A candidate country must, significantly prior to the date of its entry into the EU, harmonise its domestic legal framework fully with the EU acquis in the fields of the environment and climate change, translate the complete acquis communautaire in their own language, establish an adequate organisation and the adequate administrative capacities of institutions responsible for the implementation and oversight of the implementation of regulations, establish the necessary administrative procedures, provide systems and the necessary infrastructure for monitoring the environment and reporting in line with EU requirements. This is its “homework assignment”, about which there will be no negotiating.
They can only negotiate on transitional deadlines for the full implementation of individual directives, provided there are justified reasons for that. This usually relates to directives requiring high investments and for which a candidate country must draft and submit specific implementation plans to the European Commission. As I mentioned earlier, it is expressly highlighted that transitional deadlines for full implementation cannot be sought if it would lead to a significant infringement of competition within the EU’s common market. Transitional deadlines in the field of nature protection are also not possible.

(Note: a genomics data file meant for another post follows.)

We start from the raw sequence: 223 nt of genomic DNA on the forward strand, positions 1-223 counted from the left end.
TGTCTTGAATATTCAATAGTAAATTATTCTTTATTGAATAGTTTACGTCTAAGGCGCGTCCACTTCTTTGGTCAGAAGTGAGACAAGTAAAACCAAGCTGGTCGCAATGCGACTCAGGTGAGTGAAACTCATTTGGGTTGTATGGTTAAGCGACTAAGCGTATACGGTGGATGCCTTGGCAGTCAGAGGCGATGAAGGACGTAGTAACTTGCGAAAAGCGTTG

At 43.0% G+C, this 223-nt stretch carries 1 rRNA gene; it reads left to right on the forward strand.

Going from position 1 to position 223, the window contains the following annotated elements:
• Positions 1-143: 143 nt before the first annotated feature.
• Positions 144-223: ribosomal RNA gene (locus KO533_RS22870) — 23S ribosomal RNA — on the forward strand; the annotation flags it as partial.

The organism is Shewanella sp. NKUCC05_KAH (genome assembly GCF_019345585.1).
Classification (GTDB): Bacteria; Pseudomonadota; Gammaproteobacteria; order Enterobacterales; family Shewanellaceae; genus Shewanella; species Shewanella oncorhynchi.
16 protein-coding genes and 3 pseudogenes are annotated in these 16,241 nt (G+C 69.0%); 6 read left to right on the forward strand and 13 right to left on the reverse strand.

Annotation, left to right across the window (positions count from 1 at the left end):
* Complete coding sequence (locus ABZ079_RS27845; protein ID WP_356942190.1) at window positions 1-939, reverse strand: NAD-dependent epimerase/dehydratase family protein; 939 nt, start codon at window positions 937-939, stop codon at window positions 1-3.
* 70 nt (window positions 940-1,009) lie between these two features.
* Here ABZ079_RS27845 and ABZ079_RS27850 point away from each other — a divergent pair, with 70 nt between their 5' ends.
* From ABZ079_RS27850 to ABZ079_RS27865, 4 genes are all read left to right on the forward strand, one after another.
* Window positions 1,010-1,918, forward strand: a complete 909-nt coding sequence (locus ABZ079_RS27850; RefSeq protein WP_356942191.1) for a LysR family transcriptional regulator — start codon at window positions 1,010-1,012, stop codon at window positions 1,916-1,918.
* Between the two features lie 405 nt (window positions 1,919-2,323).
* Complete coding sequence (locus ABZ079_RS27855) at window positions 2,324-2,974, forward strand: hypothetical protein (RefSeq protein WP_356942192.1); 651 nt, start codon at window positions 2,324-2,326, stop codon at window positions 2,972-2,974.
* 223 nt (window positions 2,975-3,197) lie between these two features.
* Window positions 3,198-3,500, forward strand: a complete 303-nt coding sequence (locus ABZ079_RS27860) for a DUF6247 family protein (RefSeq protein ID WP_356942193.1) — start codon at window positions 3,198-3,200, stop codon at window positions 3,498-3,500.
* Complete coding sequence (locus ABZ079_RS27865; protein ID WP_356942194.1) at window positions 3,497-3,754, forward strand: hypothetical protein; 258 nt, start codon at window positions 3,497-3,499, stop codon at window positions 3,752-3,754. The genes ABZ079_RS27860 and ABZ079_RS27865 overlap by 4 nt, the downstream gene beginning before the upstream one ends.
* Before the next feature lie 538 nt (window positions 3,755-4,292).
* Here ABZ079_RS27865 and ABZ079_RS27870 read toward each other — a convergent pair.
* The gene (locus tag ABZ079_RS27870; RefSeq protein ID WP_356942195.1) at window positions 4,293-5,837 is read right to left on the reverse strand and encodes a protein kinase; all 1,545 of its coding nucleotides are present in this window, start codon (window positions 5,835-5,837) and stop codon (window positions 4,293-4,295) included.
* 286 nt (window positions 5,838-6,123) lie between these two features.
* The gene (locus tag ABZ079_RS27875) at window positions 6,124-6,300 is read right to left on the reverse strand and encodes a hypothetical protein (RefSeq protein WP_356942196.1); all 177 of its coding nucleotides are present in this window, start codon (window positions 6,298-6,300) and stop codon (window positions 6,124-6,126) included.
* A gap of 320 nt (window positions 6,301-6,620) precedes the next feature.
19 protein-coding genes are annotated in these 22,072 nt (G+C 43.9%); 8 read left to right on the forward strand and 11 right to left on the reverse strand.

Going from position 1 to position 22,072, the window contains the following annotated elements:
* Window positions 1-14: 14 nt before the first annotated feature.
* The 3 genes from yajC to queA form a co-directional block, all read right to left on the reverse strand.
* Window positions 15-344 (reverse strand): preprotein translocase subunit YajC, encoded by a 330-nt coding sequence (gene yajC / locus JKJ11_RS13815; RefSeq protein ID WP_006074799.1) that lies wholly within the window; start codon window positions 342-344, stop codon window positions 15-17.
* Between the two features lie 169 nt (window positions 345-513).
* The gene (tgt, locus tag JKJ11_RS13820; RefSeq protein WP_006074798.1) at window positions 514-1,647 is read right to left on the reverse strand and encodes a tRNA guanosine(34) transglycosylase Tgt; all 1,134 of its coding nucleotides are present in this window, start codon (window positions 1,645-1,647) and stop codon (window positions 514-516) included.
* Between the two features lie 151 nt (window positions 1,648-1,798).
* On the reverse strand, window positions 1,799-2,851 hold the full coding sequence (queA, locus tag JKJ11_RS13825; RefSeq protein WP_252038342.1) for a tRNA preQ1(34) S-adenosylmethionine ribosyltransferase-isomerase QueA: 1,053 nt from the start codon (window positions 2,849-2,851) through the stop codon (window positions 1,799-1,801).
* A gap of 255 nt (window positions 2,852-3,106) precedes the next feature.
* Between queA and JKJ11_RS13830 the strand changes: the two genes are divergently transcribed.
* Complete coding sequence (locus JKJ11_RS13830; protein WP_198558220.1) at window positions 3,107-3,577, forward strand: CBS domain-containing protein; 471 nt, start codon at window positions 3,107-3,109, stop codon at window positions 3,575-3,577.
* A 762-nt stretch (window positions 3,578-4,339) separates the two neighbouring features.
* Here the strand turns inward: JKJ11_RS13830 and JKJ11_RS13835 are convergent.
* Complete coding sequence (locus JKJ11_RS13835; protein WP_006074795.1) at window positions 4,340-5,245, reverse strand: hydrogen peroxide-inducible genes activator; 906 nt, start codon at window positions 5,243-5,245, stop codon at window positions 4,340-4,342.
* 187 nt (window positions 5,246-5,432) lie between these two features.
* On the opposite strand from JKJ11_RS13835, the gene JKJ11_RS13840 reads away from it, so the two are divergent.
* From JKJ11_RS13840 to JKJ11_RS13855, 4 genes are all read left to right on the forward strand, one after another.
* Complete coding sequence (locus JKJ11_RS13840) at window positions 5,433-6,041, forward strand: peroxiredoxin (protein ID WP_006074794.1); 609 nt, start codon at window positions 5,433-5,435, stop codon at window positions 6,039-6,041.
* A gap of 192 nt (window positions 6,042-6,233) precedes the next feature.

Real negotiations are also conducted regarding the so-called “financial package” of the negotiation process, which relates to European funds earmarked for financing projects in the fields of the environment and climate change within the EU Member States.
What role does civil society play during these negotiations?
Negotiating is the exclusive responsibility of the executive authorities – the government of the candidate country, which bears full responsibility for the outcome of the negotiations. Based on the positive experiences of previous enlargements, it is recommended that a constructive dialogue is established with civil society during negotiations, as well as with other interested parties, in order to achieve the broadest possible compliance of the negotiating positions of a candidate country through the consultation process.
The start of the 21st century has been marked by the birth of a new economic model, the “green” economy. From today’s perspective, how would you assess the success of this model in Europe and the world?
The situation with the new economic model of the “green” economy is similar to the principle of sustainable development, in that it is still present more in theory than in practice. This applies to the European Union and the rest of the world. The European Union has, through key strategic and planning documents up to 2020, committed itself to the “green economy”, which should be crucial for the EU’s global competitiveness, sustainable development and inclusive economic growth.
However, in practice, the EU is still in the initial stages of transitioning towards a green, low carbon, and energy and resource-efficient economy. The “green economy” is today still only desirable, but in the longer term, it will become essential. Long-term “green” investments bring less immediate short-term benefits, but their long-term benefits are greater.